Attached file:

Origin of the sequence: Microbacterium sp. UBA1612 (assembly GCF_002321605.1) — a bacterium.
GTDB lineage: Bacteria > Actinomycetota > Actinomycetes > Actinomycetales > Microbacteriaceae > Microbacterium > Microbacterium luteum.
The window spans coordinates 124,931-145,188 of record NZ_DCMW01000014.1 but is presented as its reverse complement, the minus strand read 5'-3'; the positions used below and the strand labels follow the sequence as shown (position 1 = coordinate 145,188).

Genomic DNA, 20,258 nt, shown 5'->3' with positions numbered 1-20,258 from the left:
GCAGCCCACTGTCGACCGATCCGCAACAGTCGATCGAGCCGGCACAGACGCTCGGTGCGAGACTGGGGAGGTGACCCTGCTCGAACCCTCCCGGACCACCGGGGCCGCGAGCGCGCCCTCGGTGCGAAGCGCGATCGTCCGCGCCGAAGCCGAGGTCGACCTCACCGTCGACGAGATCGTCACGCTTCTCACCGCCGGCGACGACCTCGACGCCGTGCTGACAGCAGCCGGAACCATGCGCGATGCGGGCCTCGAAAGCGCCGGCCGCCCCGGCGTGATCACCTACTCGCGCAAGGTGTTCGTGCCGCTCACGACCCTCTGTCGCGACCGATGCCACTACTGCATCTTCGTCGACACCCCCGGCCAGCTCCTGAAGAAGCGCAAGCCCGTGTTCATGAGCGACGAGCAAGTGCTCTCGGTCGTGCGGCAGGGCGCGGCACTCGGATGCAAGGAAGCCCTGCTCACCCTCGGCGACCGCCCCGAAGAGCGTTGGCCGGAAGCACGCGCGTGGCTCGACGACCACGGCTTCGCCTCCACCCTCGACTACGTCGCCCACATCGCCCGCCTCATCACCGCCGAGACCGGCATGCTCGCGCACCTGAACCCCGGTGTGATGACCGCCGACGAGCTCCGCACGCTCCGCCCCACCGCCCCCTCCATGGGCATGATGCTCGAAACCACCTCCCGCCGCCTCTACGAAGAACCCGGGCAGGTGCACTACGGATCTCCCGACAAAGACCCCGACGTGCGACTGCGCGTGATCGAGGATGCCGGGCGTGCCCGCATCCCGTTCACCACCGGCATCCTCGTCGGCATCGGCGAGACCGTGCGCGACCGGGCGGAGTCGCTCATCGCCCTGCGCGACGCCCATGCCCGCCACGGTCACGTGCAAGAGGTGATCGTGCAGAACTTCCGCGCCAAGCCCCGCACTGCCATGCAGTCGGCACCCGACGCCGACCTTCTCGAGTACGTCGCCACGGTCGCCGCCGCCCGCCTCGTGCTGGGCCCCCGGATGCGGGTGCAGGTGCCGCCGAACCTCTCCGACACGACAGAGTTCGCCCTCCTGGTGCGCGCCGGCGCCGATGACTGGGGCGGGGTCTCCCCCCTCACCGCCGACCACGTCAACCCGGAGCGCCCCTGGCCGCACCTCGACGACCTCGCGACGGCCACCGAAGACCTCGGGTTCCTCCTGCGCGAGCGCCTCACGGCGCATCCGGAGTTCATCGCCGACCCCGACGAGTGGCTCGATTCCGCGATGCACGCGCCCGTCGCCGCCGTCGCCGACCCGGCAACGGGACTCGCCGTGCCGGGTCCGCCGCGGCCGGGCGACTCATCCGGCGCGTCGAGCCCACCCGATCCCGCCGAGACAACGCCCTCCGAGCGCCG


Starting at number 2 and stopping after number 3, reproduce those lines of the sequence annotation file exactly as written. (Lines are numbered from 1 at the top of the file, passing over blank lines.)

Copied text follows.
GTDB lineage: Bacteria > Actinomycetota > Actinomycetes > Actinomycetales > Microbacteriaceae > Microbacterium > Microbacterium luteum.
The window spans coordinates 124,931-145,188 of record NZ_DCMW01000014.1 but is presented as its reverse complement, the minus strand read 5'-3'; the positions used below and the strand labels follow the sequence as shown (position 1 = coordinate 145,188).